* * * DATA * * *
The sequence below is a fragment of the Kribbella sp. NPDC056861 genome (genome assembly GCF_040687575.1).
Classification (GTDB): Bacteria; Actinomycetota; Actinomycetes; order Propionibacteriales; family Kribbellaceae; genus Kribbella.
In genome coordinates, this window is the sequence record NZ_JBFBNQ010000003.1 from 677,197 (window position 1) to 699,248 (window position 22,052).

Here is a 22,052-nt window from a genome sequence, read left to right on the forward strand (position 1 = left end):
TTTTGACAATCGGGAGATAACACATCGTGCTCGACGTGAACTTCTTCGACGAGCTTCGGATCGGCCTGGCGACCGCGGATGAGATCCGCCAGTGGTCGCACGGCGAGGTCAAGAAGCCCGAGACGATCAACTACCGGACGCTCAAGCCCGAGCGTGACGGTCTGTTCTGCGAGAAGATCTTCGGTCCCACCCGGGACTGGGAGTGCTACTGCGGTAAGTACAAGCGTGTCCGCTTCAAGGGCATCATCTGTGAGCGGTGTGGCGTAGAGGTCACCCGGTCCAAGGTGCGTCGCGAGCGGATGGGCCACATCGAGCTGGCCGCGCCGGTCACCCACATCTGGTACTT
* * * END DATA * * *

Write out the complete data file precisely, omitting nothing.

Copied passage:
The sequence below is a fragment of the Kribbella sp. NPDC056861 genome (genome assembly GCF_040687575.1).
Classification (GTDB): Bacteria; Actinomycetota; Actinomycetes; order Propionibacteriales; family Kribbellaceae; genus Kribbella.
In genome coordinates, this window is the sequence record NZ_JBFBNQ010000003.1 from 677,197 (window position 1) to 699,248 (window position 22,052).

Here is a 22,052-nt window from a genome sequence, read left to right on the forward strand (position 1 = left end):
TTTTGACAATCGGGAGATAACACATCGTGCTCGACGTGAACTTCTTCGACGAGCTTCGGATCGGCCTGGCGACCGCGGATGAGATCCGCCAGTGGTCGCACGGCGAGGTCAAGAAGCCCGAGACGATCAACTACCGGACGCTCAAGCCCGAGCGTGACGGTCTGTTCTGCGAGAAGATCTTCGGTCCCACCCGGGACTGGGAGTGCTACTGCGGTAAGTACAAGCGTGTCCGCTTCAAGGGCATCATCTGTGAGCGGTGTGGCGTAGAGGTCACCCGGTCCAAGGTGCGTCGCGAGCGGATGGGCCACATCGAGCTGGCCGCGCCGGTCACCCACATCTGGTACTT